From the hidden history of African decolonization to erasing New Zealand’s indigene symbols, here are this week’s top picks in imperial and global history.
If recent revelations surrounding the ‘secret archive’ of Foreign and Commonwealth Office (FCO) documents have done anything, it is to underline how much is still unknown about the history of the British Empire. With over a million documents alleged to be hidden from the public and historians alike by the British government, it is apparent that the history of Britain’s colonial exploits may require substantial revision.
When one moves beyond a UK-centred approach to examine connections between colonial empires, the number of gaps in the existing picture of Britain’s imperial past increases still further. Little is known, for example, about the part played by France in the decolonisation of Anglophone Africa and its aftermath. Yet, as a re-examination of the history of Southern Rhodesia’s Unilateral Declaration of Independence (UDI) reveals, France played a significant – and frequently overlooked – role in the end of British rule on the African continent. [continue reading]
Key transitions in New Zealand history often start with boats: think of the waka that conveyed Polynesians to Te Ika a Māui and Te Waipounamu, Abel Tasman’s Heemskerck and Zeehaen, or James Cook’s Endeavour. The story of Otago’s systematic colonisation begins with two ships, the John Wickliffeand the Philip Laing.
The John Wickliffe, a 662-ton vessel which functioned as the Otago Association’s storeship but also carried 97 passengers, arrived at Kōpūtai or Port Chalmers on 23 March 1848. Its passengers were pleased that its passage was a neat 100 days: but this figure was only accurate if this calculation was made from 14 December, the date it sailed from Portsmouth. In fact, the John Wickliffe originally departed from Gravesend on 24 November 1847, but inclement weather and contrary winds thwarted its early progress and it took almost three weeks until it finally made positive progress. (In a later blog post we will explore the nature of the voyage itself and also the history of the Philip Laing which arrived 24 days later on 15 April 1848.) [continue reading]
The sound of clay pots smashing against a stone floor shattered the cold spring morning. Zhang Xiantu woke. Japanese soldiers were in her home, breaking bowls as they searched for food. Zhang, 16 and just married, tried to run. But she couldn’t run fast enough: as the daughter of a landowner, she’d had her tiny feet bound and broken when she was a child.
Sitting in her village home in Yu County, Shanxi province, the newlywed so rudely awoken in 1942 is now a birdlike widow, grey hair pulled back from her lined face, her breath raspy from lung disease. “When I dream of that time, I always dream of being seized,” she says. “I was so terrified.” There was no escape. “The soldiers came and they found us . . . The streets were full of people running in every direction.” Her breathing slows, and becomes harsher. “Aiyya . . . I’ve forgotten everything else.” Zhang spent the next 20 days a prisoner. Locked in a neighbour’s house, she was prostituted as a “comfort woman” for the Japanese soldiers battling to control northern China. “I almost died of fear,” she says. [continue reading]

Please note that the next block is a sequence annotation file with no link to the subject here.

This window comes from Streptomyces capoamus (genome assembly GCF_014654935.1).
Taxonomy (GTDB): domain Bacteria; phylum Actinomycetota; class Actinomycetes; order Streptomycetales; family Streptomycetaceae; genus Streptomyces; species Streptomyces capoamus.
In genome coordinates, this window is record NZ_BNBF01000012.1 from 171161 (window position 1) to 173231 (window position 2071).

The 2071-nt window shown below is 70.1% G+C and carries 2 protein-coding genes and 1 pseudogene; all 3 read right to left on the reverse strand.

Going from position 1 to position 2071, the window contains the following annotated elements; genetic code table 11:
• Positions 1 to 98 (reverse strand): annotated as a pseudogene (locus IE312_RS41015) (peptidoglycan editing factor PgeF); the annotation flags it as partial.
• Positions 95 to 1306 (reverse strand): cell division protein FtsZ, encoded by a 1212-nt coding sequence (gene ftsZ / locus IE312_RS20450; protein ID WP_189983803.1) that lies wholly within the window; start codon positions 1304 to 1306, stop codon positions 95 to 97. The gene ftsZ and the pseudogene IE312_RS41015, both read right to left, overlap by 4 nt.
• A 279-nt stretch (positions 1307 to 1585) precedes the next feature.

In 2014, Prime Minister John Key of New Zealand, called for the end of history. New Zealand’s history had lingered for too long: 174 years too long, to be precise. The history Key referred to centers on a number of unresolved breaches of the Treaty of Waitangi, which was signed in 1840 between a number of tangata whenuaTangata whenua: people of the land and the British Crown, and which—for all state purposes—is understood as New Zealand’s founding document. When Key campaigned for election in 2008, one of his promises was to achieve “full and final” settlements between the Crown and all iwiIwi: tribe, extended kinship group, people in New Zealand, who claimed that the settlers “large-scale theft of land constituted a breach of the terms of the Treaty.”
“Full and final” is a legal term used in debt settlement cases, generally when it’s a case of settling for less. Rather than continuing a protracted relationship, the owing party offers a lump sum and a chance to tie the matter up, call it quits. In the New Zealand case, achieving full and final settlements for all iwi means that no further “historical” claims against the Crown may—theoretically—be made. Māori views on this matter are as varied and complex as its practical ramifications are for iwi and hapu. But in the eyes of the settler, full and final settlements suggest a squaring of the balance sheet of colonialism. No longer indebted to his place of settlement, nor to its indigenous inhabitants, he is no longer a settler at all, simply a citizen. A happy zero. “We are impatient to stop looking in the rear-view mirror at grievances past,” Key said, “and to instead shift our eyes to the challenges of our shared future as New Zealanders.” [continue reading]